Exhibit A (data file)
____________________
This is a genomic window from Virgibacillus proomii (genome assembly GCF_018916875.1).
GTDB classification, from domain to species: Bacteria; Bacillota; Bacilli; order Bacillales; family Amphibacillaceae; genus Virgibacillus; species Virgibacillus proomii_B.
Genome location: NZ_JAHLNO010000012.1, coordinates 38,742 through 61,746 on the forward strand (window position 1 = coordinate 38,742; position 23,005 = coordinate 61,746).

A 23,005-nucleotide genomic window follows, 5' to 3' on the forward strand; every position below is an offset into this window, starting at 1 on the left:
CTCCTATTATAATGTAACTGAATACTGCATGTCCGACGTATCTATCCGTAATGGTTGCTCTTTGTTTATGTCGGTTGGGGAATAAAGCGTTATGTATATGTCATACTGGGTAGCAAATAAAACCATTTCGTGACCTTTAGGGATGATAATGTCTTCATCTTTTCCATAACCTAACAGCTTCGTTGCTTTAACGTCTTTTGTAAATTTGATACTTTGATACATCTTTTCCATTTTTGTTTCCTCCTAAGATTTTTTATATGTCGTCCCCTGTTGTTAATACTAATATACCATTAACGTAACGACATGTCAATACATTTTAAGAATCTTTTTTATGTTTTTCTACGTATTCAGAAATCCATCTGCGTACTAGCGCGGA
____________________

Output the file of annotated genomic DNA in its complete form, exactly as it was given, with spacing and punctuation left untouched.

This is a genomic window from Virgibacillus proomii (genome assembly GCF_018916875.1).
GTDB classification, from domain to species: Bacteria; Bacillota; Bacilli; order Bacillales; family Amphibacillaceae; genus Virgibacillus; species Virgibacillus proomii_B.
Genome location: NZ_JAHLNO010000012.1, coordinates 38,742 through 61,746 on the forward strand (window position 1 = coordinate 38,742; position 23,005 = coordinate 61,746).

A 23,005-nucleotide genomic window follows, 5' to 3' on the forward strand; every position below is an offset into this window, starting at 1 on the left:
CTCCTATTATAATGTAACTGAATACTGCATGTCCGACGTATCTATCCGTAATGGTTGCTCTTTGTTTATGTCGGTTGGGGAATAAAGCGTTATGTATATGTCATACTGGGTAGCAAATAAAACCATTTCGTGACCTTTAGGGATGATAATGTCTTCATCTTTTCCATAACCTAACAGCTTCGTTGCTTTAACGTCTTTTGTAAATTTGATACTTTGATACATCTTTTCCATTTTTGTTTCCTCCTAAGATTTTTTATATGTCGTCCCCTGTTGTTAATACTAATATACCATTAACGTAACGACATGTCAATACATTTTAAGAATCTTTTTTATGTTTTTCTACGTATTCAGAAATCCATCTGCGTACTAGCGCGGA